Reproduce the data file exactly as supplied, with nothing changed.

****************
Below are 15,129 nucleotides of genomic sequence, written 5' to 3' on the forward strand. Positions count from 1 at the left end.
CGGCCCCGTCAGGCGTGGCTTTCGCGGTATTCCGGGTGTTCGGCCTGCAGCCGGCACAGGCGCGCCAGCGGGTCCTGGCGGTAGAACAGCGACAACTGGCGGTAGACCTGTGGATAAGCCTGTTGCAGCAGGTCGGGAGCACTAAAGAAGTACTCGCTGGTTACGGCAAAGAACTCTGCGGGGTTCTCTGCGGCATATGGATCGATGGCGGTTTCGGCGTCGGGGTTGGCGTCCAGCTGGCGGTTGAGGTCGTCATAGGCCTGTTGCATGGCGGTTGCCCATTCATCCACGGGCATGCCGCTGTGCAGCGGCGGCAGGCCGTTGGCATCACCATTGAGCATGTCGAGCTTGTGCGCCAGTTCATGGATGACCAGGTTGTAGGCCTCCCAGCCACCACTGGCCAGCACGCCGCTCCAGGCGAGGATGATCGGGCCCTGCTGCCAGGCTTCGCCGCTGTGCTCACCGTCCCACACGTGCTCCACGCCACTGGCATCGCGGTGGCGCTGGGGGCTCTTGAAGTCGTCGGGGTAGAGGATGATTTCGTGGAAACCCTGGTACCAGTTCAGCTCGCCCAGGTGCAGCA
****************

Below are 15,129 nucleotides of genomic sequence, written 5' to 3' on the forward strand. Positions count from 1 at the left end.
CGGCCCCGTCAGGCGTGGCTTTCGCGGTATTCCGGGTGTTCGGCCTGCAGCCGGCACAGGCGCGCCAGCGGGTCCTGGCGGTAGAACAGCGACAACTGGCGGTAGACCTGTGGATAAGCCTGTTGCAGCAGGTCGGGAGCACTAAAGAAGTACTCGCTGGTTACGGCAAAGAACTCTGCGGGGTTCTCTGCGGCATATGGATCGATGGCGGTTTCGGCGTCGGGGTTGGCGTCCAGCTGGCGGTTGAGGTCGTCATAGGCCTGTTGCATGGCGGTTGCCCATTCATCCACGGGCATGCCGCTGTGCAGCGGCGGCAGGCCGTTGGCATCACCATTGAGCATGTCGAGCTTGTGCGCCAGTTCATGGATGACCAGGTTGTAGGCCTCCCAGCCACCACTGGCCAGCACGCCGCTCCAGGCGAGGATGATCGGGCCCTGCTGCCAGGCTTCGCCGCTGTGCTCACCGTCCCACACGTGCTCCACGCCACTGGCATCGCGGTGGCGCTGGGGGCTCTTGAAGTCGTCGGGGTAGAGGATGATTTCGTGGAAACCCTGGTACCAGTTCAGCTCGCCCAGGTGCAGCA